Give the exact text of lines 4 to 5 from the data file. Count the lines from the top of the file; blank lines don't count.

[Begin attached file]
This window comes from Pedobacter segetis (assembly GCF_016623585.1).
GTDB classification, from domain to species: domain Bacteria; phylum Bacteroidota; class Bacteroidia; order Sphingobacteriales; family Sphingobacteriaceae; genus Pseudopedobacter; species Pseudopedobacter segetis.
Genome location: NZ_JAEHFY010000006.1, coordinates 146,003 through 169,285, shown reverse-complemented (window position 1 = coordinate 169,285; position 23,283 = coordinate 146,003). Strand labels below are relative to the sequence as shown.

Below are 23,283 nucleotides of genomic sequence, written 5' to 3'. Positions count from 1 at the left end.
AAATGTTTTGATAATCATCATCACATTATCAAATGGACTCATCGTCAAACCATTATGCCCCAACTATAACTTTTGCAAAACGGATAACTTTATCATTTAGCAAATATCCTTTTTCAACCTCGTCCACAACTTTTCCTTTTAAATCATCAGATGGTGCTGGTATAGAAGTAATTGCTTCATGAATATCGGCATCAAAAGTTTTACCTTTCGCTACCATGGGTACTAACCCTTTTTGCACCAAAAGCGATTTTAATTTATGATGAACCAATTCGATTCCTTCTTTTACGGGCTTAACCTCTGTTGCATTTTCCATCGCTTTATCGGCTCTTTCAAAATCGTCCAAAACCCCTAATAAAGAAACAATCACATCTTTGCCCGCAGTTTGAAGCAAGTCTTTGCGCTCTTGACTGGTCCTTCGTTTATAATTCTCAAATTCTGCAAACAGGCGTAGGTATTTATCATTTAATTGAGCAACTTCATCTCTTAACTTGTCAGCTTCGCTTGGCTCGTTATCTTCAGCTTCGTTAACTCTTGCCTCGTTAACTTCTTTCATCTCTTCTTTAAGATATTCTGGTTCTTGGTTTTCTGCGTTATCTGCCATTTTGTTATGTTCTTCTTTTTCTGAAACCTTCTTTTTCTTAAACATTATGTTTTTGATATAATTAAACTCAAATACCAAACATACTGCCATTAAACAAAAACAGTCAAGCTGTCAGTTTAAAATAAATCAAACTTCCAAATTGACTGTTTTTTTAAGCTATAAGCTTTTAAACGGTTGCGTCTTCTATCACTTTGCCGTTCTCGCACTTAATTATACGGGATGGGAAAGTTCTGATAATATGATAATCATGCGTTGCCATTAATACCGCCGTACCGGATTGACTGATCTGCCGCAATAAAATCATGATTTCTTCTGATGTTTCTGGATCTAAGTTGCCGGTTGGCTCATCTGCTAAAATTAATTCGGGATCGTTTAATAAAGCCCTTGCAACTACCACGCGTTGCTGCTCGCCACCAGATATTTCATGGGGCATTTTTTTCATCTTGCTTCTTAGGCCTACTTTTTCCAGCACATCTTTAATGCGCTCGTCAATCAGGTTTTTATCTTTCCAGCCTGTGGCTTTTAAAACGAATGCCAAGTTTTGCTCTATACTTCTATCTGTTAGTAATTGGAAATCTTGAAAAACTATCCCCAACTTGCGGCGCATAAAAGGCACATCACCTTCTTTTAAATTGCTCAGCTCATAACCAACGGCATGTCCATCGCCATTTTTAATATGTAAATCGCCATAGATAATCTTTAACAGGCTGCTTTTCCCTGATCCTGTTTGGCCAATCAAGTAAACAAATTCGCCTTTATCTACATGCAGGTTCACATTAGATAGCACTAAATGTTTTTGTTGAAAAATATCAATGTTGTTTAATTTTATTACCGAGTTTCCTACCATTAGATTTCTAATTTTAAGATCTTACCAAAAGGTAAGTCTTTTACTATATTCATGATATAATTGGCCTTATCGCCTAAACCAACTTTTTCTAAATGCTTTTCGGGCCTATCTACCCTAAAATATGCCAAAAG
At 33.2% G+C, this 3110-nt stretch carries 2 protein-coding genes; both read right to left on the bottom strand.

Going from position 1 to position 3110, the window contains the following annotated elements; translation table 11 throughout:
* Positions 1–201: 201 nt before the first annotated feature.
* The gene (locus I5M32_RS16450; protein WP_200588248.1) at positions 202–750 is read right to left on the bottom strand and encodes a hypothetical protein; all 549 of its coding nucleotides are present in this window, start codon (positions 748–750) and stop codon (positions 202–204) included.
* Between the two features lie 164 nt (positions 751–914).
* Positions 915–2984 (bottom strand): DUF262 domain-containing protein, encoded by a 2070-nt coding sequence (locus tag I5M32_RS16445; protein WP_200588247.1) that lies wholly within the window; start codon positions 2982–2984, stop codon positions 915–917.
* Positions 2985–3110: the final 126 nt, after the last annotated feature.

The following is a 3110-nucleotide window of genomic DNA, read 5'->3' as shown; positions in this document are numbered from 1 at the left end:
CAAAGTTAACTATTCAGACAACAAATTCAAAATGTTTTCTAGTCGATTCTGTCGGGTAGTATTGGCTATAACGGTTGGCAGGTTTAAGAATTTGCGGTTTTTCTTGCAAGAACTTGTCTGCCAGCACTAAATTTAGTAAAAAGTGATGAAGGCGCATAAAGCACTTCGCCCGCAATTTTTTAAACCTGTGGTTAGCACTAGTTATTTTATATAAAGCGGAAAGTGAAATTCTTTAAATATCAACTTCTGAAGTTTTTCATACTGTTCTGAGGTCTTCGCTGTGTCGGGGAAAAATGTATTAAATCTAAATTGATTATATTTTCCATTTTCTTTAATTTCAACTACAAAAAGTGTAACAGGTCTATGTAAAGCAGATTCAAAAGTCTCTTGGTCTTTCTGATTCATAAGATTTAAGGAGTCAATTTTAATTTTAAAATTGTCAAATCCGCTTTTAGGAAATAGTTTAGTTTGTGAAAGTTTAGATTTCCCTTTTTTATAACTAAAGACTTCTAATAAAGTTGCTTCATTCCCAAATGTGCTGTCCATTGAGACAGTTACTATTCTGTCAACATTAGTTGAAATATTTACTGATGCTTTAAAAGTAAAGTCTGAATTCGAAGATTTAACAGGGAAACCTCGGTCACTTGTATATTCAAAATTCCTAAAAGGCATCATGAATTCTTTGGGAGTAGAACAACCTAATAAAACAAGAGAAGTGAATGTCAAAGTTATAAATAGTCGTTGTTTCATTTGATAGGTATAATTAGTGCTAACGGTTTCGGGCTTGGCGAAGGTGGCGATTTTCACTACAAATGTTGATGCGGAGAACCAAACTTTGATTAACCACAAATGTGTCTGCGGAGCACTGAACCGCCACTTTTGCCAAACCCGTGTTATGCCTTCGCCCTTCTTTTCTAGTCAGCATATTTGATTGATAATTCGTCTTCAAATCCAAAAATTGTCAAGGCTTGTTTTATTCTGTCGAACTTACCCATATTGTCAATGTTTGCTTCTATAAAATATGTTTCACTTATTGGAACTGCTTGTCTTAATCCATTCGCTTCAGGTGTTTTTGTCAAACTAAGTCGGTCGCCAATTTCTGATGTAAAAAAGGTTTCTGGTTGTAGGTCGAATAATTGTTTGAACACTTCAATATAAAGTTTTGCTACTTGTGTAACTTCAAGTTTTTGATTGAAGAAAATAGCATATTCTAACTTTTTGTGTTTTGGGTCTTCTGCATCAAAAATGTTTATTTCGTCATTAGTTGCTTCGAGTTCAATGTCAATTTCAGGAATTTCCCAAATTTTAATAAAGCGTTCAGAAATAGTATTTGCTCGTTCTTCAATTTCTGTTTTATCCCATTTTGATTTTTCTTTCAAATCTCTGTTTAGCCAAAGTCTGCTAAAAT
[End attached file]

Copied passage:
Below are 23,283 nucleotides of genomic sequence, written 5' to 3'. Positions count from 1 at the left end.
AAATGTTTTGATAATCATCATCACATTATCAAATGGACTCATCGTCAAACCATTATGCCCCAACTATAACTTTTGCAAAACGGATAACTTTATCATTTAGCAAATATCCTTTTTCAACCTCGTCCACAACTTTTCCTTTTAAATCATCAGATGGTGCTGGTATAGAAGTAATTGCTTCATGAATATCGGCATCAAAAGTTTTACCTTTCGCTACCATGGGTACTAACCCTTTTTGCACCAAAAGCGATTTTAATTTATGATGAACCAATTCGATTCCTTCTTTTACGGGCTTAACCTCTGTTGCATTTTCCATCGCTTTATCGGCTCTTTCAAAATCGTCCAAAACCCCTAATAAAGAAACAATCACATCTTTGCCCGCAGTTTGAAGCAAGTCTTTGCGCTCTTGACTGGTCCTTCGTTTATAATTCTCAAATTCTGCAAACAGGCGTAGGTATTTATCATTTAATTGAGCAACTTCATCTCTTAACTTGTCAGCTTCGCTTGGCTCGTTATCTTCAGCTTCGTTAACTCTTGCCTCGTTAACTTCTTTCATCTCTTCTTTAAGATATTCTGGTTCTTGGTTTTCTGCGTTATCTGCCATTTTGTTATGTTCTTCTTTTTCTGAAACCTTCTTTTTCTTAAACATTATGTTTTTGATATAATTAAACTCAAATACCAAACATACTGCCATTAAACAAAAACAGTCAAGCTGTCAGTTTAAAATAAATCAAACTTCCAAATTGACTGTTTTTTTAAGCTATAAGCTTTTAAACGGTTGCGTCTTCTATCACTTTGCCGTTCTCGCACTTAATTATACGGGATGGGAAAGTTCTGATAATATGATAATCATGCGTTGCCATTAATACCGCCGTACCGGATTGACTGATCTGCCGCAATAAAATCATGATTTCTTCTGATGTTTCTGGATCTAAGTTGCCGGTTGGCTCATCTGCTAAAATTAATTCGGGATCGTTTAATAAAGCCCTTGCAACTACCACGCGTTGCTGCTCGCCACCAGATATTTCATGGGGCATTTTTTTCATCTTGCTTCTTAGGCCTACTTTTTCCAGCACATCTTTAATGCGCTCGTCAATCAGGTTTTTATCTTTCCAGCCTGTGGCTTTTAAAACGAATGCCAAGTTTTGCTCTATACTTCTATCTGTTAGTAATTGGAAATCTTGAAAAACTATCCCCAACTTGCGGCGCATAAAAGGCACATCACCTTCTTTTAAATTGCTCAGCTCATAACCAACGGCATGTCCATCGCCATTTTTAATATGTAAATCGCCATAGATAATCTTTAACAGGCTGCTTTTCCCTGATCCTGTTTGGCCAATCAAGTAAACAAATTCGCCTTTATCTACATGCAGGTTCACATTAGATAGCACTAAATGTTTTTGTTGAAAAATATCAATGTTGTTTAATTTTATTACCGAGTTTCCTACCATTAGATTTCTAATTTTAAGATCTTACCAAAAGGTAAGTCTTTTACTATATTCATGATATAATTGGCCTTATCGCCTAAACCAACTTTTTCTAAATGCTTTTCGGGCCTATCTACCCTAAAATATGCCAAAAG